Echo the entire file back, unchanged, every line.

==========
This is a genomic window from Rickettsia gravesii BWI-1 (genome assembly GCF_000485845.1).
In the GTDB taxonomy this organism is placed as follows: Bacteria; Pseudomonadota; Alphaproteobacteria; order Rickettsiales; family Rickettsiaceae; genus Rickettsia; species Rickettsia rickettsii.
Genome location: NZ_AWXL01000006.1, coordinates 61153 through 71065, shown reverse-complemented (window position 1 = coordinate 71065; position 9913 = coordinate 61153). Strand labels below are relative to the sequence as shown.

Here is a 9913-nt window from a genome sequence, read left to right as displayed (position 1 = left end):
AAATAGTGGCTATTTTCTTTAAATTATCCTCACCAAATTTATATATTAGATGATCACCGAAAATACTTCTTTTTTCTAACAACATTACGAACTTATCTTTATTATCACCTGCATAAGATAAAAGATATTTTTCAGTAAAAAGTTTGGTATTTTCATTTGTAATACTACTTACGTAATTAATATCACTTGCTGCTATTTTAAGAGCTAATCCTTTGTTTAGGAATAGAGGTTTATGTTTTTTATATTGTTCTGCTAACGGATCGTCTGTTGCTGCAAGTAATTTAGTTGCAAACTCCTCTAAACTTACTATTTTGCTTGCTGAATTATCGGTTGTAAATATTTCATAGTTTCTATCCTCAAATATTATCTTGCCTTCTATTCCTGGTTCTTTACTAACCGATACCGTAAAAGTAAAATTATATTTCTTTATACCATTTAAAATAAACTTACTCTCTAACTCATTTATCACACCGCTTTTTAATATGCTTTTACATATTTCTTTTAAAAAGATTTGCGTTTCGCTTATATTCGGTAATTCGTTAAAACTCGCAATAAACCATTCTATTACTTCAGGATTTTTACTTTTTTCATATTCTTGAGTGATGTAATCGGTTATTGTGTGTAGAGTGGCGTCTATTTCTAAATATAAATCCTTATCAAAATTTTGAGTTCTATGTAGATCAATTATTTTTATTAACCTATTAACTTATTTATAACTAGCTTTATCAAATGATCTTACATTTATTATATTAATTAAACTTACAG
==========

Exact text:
This is a genomic window from Rickettsia gravesii BWI-1 (genome assembly GCF_000485845.1).
In the GTDB taxonomy this organism is placed as follows: Bacteria; Pseudomonadota; Alphaproteobacteria; order Rickettsiales; family Rickettsiaceae; genus Rickettsia; species Rickettsia rickettsii.
Genome location: NZ_AWXL01000006.1, coordinates 61153 through 71065, shown reverse-complemented (window position 1 = coordinate 71065; position 9913 = coordinate 61153). Strand labels below are relative to the sequence as shown.

Here is a 9913-nt window from a genome sequence, read left to right as displayed (position 1 = left end):
AAATAGTGGCTATTTTCTTTAAATTATCCTCACCAAATTTATATATTAGATGATCACCGAAAATACTTCTTTTTTCTAACAACATTACGAACTTATCTTTATTATCACCTGCATAAGATAAAAGATATTTTTCAGTAAAAAGTTTGGTATTTTCATTTGTAATACTACTTACGTAATTAATATCACTTGCTGCTATTTTAAGAGCTAATCCTTTGTTTAGGAATAGAGGTTTATGTTTTTTATATTGTTCTGCTAACGGATCGTCTGTTGCTGCAAGTAATTTAGTTGCAAACTCCTCTAAACTTACTATTTTGCTTGCTGAATTATCGGTTGTAAATATTTCATAGTTTCTATCCTCAAATATTATCTTGCCTTCTATTCCTGGTTCTTTACTAACCGATACCGTAAAAGTAAAATTATATTTCTTTATACCATTTAAAATAAACTTACTCTCTAACTCATTTATCACACCGCTTTTTAATATGCTTTTACATATTTCTTTTAAAAAGATTTGCGTTTCGCTTATATTCGGTAATTCGTTAAAACTCGCAATAAACCATTCTATTACTTCAGGATTTTTACTTTTTTCATATTCTTGAGTGATGTAATCGGTTATTGTGTGTAGAGTGGCGTCTATTTCTAAATATAAATCCTTATCAAAATTTTGAGTTCTATGTAGATCAATTATTTTTATTAACCTATTAACTTATTTATAACTAGCTTTATCAAATGATCTTACATTTATTATATTAATTAAACTTACAG